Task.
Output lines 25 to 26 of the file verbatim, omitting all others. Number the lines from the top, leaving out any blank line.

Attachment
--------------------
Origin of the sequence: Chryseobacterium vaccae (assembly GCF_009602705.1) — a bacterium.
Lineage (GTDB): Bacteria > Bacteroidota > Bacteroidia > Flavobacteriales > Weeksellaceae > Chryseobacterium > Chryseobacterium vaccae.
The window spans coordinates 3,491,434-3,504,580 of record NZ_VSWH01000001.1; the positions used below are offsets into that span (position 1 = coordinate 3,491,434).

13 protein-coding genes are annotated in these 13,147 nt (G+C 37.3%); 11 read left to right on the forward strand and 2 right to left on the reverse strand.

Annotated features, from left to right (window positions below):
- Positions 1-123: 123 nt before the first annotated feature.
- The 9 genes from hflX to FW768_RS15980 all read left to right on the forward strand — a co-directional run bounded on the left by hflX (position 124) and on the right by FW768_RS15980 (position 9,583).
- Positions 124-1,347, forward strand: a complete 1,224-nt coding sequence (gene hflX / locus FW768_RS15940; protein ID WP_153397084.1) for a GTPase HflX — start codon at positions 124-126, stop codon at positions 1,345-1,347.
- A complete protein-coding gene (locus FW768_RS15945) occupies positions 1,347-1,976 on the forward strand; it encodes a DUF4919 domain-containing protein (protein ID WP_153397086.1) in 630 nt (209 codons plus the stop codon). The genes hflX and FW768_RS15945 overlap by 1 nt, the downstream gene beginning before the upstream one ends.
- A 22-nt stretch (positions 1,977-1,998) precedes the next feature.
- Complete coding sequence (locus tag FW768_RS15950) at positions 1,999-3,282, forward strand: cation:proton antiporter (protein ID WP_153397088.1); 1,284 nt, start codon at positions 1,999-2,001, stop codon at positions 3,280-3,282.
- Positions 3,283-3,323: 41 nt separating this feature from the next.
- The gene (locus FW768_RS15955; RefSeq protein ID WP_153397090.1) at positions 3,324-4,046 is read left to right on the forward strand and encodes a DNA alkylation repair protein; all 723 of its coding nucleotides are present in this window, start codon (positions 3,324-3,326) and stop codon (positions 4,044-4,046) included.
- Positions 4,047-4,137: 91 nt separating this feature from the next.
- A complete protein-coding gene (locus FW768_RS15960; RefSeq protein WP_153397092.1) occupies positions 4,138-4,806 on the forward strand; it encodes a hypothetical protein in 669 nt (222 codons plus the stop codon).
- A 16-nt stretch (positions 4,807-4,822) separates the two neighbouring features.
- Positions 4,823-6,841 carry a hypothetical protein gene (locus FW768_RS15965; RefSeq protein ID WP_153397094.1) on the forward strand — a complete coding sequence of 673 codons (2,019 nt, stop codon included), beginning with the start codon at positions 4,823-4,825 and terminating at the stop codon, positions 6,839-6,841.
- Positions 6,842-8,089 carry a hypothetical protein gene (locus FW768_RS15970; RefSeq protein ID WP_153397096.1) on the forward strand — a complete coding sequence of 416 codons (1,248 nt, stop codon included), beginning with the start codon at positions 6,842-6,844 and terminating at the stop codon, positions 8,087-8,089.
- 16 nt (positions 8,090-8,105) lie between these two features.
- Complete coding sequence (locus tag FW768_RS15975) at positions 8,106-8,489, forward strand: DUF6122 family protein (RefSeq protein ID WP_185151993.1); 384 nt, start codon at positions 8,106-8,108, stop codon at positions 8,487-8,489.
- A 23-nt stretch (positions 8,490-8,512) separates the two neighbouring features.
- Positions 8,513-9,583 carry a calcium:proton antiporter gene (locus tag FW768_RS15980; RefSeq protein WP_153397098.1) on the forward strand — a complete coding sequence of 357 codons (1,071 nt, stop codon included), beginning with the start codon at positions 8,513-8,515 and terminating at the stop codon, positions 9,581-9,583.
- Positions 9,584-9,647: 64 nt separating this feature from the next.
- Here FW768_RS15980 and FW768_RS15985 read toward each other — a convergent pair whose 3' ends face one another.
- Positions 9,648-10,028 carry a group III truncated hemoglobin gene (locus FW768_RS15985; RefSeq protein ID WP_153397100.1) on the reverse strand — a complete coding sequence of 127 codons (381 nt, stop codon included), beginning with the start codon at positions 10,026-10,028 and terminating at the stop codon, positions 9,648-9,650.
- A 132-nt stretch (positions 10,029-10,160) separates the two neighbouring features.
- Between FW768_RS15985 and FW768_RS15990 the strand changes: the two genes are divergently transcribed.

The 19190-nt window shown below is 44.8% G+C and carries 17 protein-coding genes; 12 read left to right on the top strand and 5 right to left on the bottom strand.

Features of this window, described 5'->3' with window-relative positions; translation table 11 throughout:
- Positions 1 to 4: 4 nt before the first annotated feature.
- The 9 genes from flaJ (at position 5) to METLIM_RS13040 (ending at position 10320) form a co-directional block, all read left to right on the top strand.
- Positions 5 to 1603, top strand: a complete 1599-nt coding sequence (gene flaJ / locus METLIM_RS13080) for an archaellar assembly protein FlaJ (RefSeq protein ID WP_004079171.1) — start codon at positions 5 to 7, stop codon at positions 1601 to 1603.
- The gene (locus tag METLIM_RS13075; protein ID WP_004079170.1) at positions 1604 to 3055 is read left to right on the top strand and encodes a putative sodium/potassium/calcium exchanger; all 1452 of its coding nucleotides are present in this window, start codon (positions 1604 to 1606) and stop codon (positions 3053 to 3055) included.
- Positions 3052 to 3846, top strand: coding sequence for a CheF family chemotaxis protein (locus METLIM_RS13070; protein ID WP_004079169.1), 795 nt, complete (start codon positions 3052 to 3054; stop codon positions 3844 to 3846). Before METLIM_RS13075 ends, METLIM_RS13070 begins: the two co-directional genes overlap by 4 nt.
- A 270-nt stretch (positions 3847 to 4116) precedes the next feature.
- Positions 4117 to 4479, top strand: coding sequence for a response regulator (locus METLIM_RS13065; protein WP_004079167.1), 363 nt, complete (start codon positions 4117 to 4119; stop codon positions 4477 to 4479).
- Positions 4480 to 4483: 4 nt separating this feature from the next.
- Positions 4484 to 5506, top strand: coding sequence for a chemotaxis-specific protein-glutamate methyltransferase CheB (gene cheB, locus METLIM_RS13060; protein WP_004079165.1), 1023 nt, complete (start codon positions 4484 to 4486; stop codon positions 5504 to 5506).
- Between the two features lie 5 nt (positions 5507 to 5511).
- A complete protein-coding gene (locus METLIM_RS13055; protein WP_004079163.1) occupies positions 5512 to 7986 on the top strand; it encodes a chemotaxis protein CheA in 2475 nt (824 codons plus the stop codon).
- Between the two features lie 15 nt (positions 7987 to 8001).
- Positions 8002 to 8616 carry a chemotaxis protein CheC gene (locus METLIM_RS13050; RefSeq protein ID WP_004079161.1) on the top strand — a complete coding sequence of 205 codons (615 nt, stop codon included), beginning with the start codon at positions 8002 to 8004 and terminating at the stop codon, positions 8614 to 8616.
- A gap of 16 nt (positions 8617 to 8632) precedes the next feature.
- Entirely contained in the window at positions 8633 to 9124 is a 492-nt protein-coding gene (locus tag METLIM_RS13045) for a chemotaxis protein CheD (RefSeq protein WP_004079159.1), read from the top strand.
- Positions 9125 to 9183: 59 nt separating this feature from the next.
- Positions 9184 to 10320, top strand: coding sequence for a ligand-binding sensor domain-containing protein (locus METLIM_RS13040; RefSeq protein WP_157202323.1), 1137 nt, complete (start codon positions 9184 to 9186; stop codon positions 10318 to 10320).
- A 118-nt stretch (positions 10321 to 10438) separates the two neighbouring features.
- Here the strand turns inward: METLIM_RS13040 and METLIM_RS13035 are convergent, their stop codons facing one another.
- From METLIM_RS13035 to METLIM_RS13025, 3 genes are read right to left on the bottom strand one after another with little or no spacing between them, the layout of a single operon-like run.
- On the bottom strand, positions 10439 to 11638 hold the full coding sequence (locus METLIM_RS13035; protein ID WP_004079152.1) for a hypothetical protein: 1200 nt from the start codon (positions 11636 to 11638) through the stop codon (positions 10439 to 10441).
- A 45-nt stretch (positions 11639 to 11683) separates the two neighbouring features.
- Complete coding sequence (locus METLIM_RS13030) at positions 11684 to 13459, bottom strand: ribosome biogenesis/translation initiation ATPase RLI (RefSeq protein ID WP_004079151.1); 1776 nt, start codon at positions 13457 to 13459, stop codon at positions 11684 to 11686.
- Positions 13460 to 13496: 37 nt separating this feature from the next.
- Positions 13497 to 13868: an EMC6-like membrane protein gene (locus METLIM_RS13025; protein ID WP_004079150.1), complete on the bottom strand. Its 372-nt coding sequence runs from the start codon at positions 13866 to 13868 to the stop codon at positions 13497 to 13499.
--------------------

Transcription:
- Positions 9,648-10,028 carry a group III truncated hemoglobin gene (locus FW768_RS15985; RefSeq protein ID WP_153397100.1) on the reverse strand — a complete coding sequence of 127 codons (381 nt, stop codon included), beginning with the start codon at positions 10,026-10,028 and terminating at the stop codon, positions 9,648-9,650.
- A 132-nt stretch (positions 10,029-10,160) separates the two neighbouring features.